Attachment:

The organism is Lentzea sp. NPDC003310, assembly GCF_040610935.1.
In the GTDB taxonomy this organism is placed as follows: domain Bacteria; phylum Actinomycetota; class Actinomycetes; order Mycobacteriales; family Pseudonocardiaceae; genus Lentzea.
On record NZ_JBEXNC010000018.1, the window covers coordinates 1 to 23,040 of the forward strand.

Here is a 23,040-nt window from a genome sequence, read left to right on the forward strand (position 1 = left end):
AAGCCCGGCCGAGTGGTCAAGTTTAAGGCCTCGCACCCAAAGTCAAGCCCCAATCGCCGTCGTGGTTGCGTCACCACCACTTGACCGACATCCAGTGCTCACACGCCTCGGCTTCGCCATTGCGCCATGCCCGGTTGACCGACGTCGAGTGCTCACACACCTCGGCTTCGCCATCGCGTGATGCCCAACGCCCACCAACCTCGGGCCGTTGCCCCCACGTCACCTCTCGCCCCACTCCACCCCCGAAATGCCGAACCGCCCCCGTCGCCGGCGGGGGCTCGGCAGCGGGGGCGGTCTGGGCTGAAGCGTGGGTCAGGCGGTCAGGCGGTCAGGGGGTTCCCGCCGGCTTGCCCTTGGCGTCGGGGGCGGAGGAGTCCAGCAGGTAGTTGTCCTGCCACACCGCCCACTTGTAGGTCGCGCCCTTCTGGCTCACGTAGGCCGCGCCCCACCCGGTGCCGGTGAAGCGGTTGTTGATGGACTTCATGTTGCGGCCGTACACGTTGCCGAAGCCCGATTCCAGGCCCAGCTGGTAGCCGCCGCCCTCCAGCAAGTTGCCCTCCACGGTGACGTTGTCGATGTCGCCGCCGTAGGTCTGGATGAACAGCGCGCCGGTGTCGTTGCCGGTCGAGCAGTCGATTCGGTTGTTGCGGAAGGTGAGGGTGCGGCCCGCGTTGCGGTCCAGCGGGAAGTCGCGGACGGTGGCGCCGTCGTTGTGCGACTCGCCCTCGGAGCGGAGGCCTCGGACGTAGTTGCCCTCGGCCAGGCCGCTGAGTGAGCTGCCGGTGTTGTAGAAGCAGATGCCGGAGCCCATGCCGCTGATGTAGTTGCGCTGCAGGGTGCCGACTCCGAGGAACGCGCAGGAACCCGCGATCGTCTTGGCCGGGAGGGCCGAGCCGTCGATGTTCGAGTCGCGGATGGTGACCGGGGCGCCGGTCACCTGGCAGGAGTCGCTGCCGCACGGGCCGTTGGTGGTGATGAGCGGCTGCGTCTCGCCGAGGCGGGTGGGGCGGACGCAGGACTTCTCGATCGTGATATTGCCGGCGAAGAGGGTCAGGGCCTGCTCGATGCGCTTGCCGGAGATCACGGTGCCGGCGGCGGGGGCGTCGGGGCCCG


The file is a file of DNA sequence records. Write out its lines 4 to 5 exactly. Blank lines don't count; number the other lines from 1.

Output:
Here is a 23,040-nt window from a genome sequence, read left to right on the forward strand (position 1 = left end):
AAGCCCGGCCGAGTGGTCAAGTTTAAGGCCTCGCACCCAAAGTCAAGCCCCAATCGCCGTCGTGGTTGCGTCACCACCACTTGACCGACATCCAGTGCTCACACGCCTCGGCTTCGCCATTGCGCCATGCCCGGTTGACCGACGTCGAGTGCTCACACACCTCGGCTTCGCCATCGCGTGATGCCCAACGCCCACCAACCTCGGGCCGTTGCCCCCACGTCACCTCTCGCCCCACTCCACCCCCGAAATGCCGAACCGCCCCCGTCGCCGGCGGGGGCTCGGCAGCGGGGGCGGTCTGGGCTGAAGCGTGGGTCAGGCGGTCAGGCGGTCAGGGGGTTCCCGCCGGCTTGCCCTTGGCGTCGGGGGCGGAGGAGTCCAGCAGGTAGTTGTCCTGCCACACCGCCCACTTGTAGGTCGCGCCCTTCTGGCTCACGTAGGCCGCGCCCCACCCGGTGCCGGTGAAGCGGTTGTTGATGGACTTCATGTTGCGGCCGTACACGTTGCCGAAGCCCGATTCCAGGCCCAGCTGGTAGCCGCCGCCCTCCAGCAAGTTGCCCTCCACGGTGACGTTGTCGATGTCGCCGCCGTAGGTCTGGATGAACAGCGCGCCGGTGTCGTTGCCGGTCGAGCAGTCGATTCGGTTGTTGCGGAAGGTGAGGGTGCGGCCCGCGTTGCGGTCCAGCGGGAAGTCGCGGACGGTGGCGCCGTCGTTGTGCGACTCGCCCTCGGAGCGGAGGCCTCGGACGTAGTTGCCCTCGGCCAGGCCGCTGAGTGAGCTGCCGGTGTTGTAGAAGCAGATGCCGGAGCCCATGCCGCTGATGTAGTTGCGCTGCAGGGTGCCGACTCCGAGGAACGCGCAGGAACCCGCGATCGTCTTGGCCGGGAGGGCCGAGCCGTCGATGTTCGAGTCGCGGATGGTGACCGGGGCGCCGGTCACCTGGCAGGAGTCGCTGCCGCACGGGCCGTTGGTGGTGATGAGCGGCTGCGTCTCGCCGAGGCGGGTGGGGCGGACGCAGGACTTCTCGATCGTGATATTGCCGGCGAAGAGGGTCAGGGCCTGCTCGATGCGCTTGCCGGAGATCACGGTGCCGGCGGCGGGGGCGTCGGGGCCCG